Pending Home Sales Lowest Since 2011

With mortgage interest rates rising, this February the number of Americans signing home purchase contracts fell to its lowest since October, 2011, said the National Association of Realtors.
The National Association of Realtors’ seasonally-adjusted pending sales index fell 10.5% in the year to February, the eighth consecutive month of decline. The index measures contracts signed to purchase homes. Contracts usually take from a few weeks to two months to close.
The drop is attributed to a lack of inventory, rising house prices and the increase of one percentage point in interest rates over the past year. The average 30-year fixed-interest mortgage rate was between 4.23% and 4.37% in February, having gradually risen since May last year.  The harsh winter may have also impacted pending sales.
“Unusually disruptive weather across large stretches of the country in December forced people indoors and prevented some buyers from looking at homes and making offers…Rising home prices are also giving pause to some potential buyers, while at the same a lack of inventory means insufficient choice,” said Lawrence Yun, chief economist for the National Association of Realtors.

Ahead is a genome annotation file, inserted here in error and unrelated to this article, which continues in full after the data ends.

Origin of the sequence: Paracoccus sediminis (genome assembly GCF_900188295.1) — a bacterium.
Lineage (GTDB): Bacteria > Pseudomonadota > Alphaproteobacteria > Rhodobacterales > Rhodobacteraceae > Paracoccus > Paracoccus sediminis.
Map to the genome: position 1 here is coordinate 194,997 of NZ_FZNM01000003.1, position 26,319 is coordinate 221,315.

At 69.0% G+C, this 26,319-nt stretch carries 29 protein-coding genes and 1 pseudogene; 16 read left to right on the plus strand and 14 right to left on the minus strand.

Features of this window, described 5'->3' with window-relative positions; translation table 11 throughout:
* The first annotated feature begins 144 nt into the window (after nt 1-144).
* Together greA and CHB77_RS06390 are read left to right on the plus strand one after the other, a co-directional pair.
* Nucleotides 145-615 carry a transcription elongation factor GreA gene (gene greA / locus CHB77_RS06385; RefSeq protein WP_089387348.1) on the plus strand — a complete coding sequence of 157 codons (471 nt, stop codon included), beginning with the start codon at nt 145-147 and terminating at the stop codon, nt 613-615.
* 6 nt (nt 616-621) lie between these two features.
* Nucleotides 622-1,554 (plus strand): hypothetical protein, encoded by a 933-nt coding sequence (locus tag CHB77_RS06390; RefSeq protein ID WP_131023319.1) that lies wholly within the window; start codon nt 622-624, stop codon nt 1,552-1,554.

About 5 million previously-owned homes will be sold in 2014, slightly lower from the previous year, according to the National Association of Realtors. About 5.1 million previously-owned homes were sold in 2013.

Sales of new homes dropped by 3.3% in February compared to the previous month, according to the Commerce Department. Loan applications for housing purchases also fell in February.
New federal rules enforced last month likely had an impact. The rules discourage mortgage lenders approving loans to people whose monthly debt repayments exceed 43% of monthly gross income, thus rendering many young adults unable to qualify for a mortgage.

This article was republished with permission from Global Property Guide.

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